Yes, we love our smart tech, but sometimes we hate it too. Which is perhaps why there’s been a surge in demand for “dumb” phones.

According to The New Yorker, the Light Phone (an e-ink device similar to a Kindle with limited apps) drastically reduces distraction and content scrolling. It doubled its revenue in 2023 and is on track to double again in 2024. Members of Gen Z are busy developing phone accessories and apps to help combat their own excessive phone usage. Phone designer Nokia is reviving a few of its own old designs to make way for the new dumb phone era. And Dumbwireless, a phone plan that works exclusively with distraction-free phones, is also growing in popularity.

Some folks will never give up their smart tech. Personally, as much as I love the idea of a simpler phone, I’m not concerned enough about my smartphone usage to drop it entirely. But parents are constantly asking what age they should give their child a phone. And while this will differ from family to family—even child to child—the dumb phone (and other forms of dumb technology) could help ease children into having a phone without throwing open the doors to all that comes with a full-fledged smartphone.

A Parent’s Guide to Tween and Teen Slang

Look, it can be embarrassing to admit you’re not up on your slang. It can be even worse to ask your teenager what they mean when they give you the one-word reply, “bet.” And don’t even get me started on the teenagers who laugh at and mock adults who don’t know what the latest “tea” is.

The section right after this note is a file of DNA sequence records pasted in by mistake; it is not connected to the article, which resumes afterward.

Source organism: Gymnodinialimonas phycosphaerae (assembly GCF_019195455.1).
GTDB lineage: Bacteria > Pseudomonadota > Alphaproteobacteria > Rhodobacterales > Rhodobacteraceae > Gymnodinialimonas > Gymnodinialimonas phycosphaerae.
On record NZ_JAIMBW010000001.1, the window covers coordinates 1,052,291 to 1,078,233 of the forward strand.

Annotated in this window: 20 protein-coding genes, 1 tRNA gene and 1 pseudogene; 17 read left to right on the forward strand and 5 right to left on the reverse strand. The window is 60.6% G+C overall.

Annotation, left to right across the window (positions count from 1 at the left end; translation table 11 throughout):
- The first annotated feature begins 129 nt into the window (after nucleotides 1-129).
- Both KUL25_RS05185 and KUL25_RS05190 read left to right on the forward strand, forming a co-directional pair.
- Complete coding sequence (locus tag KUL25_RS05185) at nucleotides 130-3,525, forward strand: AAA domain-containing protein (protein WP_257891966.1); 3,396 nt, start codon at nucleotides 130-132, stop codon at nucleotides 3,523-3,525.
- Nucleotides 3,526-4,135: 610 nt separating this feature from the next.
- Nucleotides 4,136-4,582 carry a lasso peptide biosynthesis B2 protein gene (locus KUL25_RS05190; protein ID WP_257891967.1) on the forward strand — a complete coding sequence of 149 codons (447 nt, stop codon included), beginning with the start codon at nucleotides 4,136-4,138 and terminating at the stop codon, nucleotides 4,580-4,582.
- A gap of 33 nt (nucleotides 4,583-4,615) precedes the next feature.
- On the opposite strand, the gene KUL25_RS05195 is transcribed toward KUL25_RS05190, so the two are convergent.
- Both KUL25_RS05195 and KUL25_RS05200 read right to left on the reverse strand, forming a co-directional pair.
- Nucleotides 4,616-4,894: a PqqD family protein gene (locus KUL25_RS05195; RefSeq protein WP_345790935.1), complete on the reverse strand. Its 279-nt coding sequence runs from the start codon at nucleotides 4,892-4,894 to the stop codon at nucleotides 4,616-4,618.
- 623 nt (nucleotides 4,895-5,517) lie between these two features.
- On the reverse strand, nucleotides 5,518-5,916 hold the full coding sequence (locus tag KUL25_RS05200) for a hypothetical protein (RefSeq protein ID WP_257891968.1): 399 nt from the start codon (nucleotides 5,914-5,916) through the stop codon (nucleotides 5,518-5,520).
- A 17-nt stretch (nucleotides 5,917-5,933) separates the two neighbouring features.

Sure, we can Google most terms (I certainly do), but even that could earn us a scoff since many teenagers are turning to TikTok for basic searches instead of search engines.

Loathe as we are to admit it, we aren’t kids anymore. We don’t listen to the same music or watch the same shows as our teenage children. But by golly, we should at least know what they’re saying. So without further ado, here are the top 10 slang terms (via USA Today) most used by those who should learn to respect their elders.

  • “Sus” – Short for “suspicious.” Used to describe a person or situation that seems questionable or dishonest.
  • “Bet” – An expression that simply means “I agree” or “good news.”
  • “Yeet” – Often exclaimed when excited and/or angry, and often paired with throwing something. But it can also be used in place of “throw.”
  • “Salty” – This one isn’t quite as new as some of the others on this list, but it describes when someone gets irritated over something petty.
  • “Cap” – Another word for “lie.” So “no cap” can mean “I’m not lying,” and “stop capping” can mean “stop lying.”
  • “Extra” – Used to describe someone who’s being super dramatic or over-the-top. Again, not the newest of terms on this list.
  • “Bussin” – The most hated slang by parents (21% according to USA Today), this is something teens say if something is really good, usually food.
  • “Bougie” – Short for “bourgeois,” although most teens don’t know that. But typically used to describe someone or something super fancy/rich/upper class.
  • “Drip” – And here I thought this was a reference to Mrs. Hannigan’s “dripping with diamonds” lyric in Annie. Nope. It’s a term used to describe something “very cool,” usually an outfit, accessory, person or song.

BONUS WORD: “Tea” – Gossip. Commonly phrased as “What’s the tea?” or “Spill the tea.”

Each month, Plugged In publishes a blog with the latest technology and social media trends. We’ll let you know what changes to keep an eye out for. We’ll offer some tips about how to handle technology in your family. And of course, we’ll give you the scoop on those things called “hashtags” so you can stay up to date on all the things your kids might be obsessed with.

ICYMI (“in case you missed it,” for those up on their social acronyms), you can check out March’s Tech Trends, too.